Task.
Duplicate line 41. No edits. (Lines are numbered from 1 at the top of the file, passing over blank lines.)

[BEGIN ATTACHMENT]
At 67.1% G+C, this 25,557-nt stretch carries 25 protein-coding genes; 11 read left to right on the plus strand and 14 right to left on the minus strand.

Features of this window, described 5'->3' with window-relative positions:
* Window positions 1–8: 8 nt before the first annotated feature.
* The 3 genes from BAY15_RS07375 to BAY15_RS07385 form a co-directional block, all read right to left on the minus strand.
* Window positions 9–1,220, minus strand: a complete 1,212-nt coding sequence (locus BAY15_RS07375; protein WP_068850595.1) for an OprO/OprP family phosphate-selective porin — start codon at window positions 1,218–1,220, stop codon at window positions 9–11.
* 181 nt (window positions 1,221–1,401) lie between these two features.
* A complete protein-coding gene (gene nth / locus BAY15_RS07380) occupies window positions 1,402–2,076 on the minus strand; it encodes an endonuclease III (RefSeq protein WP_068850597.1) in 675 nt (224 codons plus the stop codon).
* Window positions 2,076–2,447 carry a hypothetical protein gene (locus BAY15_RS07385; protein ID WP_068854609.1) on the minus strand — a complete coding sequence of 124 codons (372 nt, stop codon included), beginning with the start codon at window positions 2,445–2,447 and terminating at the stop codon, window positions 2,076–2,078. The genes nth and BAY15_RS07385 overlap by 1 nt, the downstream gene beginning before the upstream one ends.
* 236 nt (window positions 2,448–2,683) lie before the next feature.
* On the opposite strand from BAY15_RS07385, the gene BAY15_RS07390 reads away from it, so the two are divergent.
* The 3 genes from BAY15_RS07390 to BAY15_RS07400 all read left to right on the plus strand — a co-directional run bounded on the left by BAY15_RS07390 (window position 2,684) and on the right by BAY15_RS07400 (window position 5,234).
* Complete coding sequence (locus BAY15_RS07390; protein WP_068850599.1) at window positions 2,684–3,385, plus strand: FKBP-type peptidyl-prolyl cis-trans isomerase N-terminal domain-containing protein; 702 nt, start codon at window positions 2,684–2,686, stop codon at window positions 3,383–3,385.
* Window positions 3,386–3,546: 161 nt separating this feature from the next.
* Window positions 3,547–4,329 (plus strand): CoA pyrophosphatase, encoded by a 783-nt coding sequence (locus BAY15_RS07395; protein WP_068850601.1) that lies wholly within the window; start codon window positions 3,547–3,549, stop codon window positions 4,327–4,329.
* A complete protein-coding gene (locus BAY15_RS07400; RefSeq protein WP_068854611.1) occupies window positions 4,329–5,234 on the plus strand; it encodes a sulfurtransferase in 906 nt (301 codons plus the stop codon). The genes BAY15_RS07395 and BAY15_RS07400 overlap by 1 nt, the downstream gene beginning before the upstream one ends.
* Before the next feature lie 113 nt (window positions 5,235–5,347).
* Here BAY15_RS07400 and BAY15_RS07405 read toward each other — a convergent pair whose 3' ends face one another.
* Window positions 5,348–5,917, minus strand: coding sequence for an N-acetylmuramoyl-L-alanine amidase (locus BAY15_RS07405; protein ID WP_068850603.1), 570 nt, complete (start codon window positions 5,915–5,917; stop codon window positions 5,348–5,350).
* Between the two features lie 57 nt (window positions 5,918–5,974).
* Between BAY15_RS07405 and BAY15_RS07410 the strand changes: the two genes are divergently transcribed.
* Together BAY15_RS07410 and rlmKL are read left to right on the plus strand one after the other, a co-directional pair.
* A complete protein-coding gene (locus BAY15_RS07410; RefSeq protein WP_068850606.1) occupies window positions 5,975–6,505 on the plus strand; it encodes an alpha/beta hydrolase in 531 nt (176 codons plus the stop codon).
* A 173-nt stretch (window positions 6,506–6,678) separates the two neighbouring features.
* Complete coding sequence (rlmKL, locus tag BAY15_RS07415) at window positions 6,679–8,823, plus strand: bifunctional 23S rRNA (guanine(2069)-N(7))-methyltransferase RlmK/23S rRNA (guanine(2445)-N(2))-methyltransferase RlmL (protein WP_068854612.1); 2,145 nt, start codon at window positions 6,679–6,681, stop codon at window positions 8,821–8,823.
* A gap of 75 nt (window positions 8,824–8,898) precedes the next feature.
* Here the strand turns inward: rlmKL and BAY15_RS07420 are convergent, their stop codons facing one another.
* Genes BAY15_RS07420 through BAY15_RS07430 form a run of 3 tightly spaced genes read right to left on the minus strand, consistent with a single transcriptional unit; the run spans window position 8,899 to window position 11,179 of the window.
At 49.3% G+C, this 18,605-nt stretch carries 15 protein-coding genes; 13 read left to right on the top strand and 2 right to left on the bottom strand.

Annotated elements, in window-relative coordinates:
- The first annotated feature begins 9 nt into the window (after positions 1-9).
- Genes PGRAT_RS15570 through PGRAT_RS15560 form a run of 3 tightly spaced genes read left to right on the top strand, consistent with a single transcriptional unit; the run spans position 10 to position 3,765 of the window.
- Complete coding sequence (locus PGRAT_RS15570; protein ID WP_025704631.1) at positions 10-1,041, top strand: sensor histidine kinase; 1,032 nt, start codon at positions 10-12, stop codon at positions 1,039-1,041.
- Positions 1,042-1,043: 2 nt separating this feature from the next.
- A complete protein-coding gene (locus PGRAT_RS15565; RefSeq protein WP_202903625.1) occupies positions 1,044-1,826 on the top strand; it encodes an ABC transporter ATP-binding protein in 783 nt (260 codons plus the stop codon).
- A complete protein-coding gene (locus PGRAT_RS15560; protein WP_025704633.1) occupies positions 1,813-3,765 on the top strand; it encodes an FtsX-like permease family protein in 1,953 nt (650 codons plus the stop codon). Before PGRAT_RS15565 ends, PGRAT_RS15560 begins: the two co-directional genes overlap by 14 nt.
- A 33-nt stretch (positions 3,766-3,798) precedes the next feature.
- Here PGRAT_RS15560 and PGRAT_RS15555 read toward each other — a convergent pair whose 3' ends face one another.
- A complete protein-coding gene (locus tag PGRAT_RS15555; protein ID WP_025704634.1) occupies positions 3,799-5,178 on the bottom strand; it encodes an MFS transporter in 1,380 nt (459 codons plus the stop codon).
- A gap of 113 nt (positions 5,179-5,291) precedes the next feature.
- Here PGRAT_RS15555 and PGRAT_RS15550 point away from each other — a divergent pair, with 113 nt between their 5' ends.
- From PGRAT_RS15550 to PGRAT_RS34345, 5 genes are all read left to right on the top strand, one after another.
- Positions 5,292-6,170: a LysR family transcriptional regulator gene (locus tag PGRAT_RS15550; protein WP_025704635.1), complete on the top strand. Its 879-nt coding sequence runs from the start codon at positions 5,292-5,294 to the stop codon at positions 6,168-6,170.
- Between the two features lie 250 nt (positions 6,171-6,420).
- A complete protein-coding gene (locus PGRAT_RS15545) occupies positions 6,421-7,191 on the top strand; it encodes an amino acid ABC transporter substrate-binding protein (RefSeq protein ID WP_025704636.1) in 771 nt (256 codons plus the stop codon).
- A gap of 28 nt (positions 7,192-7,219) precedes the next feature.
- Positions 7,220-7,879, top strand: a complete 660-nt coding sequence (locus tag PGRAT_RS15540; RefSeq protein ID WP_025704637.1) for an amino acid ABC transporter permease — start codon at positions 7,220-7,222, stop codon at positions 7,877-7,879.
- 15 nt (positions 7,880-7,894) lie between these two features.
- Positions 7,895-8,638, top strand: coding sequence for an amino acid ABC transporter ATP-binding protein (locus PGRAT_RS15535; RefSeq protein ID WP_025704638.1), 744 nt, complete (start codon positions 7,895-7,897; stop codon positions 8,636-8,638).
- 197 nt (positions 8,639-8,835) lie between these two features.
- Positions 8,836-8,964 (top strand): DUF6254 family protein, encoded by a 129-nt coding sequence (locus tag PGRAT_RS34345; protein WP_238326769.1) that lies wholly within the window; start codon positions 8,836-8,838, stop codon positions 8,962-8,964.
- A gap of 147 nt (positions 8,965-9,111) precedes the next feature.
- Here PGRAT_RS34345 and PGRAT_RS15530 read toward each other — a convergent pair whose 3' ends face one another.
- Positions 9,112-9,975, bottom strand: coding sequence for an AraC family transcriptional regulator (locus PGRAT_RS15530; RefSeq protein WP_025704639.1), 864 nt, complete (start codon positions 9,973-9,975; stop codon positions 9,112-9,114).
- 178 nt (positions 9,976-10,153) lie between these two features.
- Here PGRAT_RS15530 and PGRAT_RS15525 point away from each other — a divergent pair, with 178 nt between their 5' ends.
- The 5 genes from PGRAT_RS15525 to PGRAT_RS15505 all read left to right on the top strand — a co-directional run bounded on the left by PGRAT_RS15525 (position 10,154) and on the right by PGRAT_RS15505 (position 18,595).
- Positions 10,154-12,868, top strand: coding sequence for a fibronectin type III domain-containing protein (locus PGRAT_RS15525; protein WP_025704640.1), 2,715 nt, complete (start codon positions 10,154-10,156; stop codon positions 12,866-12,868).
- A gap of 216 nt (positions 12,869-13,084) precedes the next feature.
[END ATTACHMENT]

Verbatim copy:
- From PGRAT_RS15550 to PGRAT_RS34345, 5 genes are all read left to right on the top strand, one after another.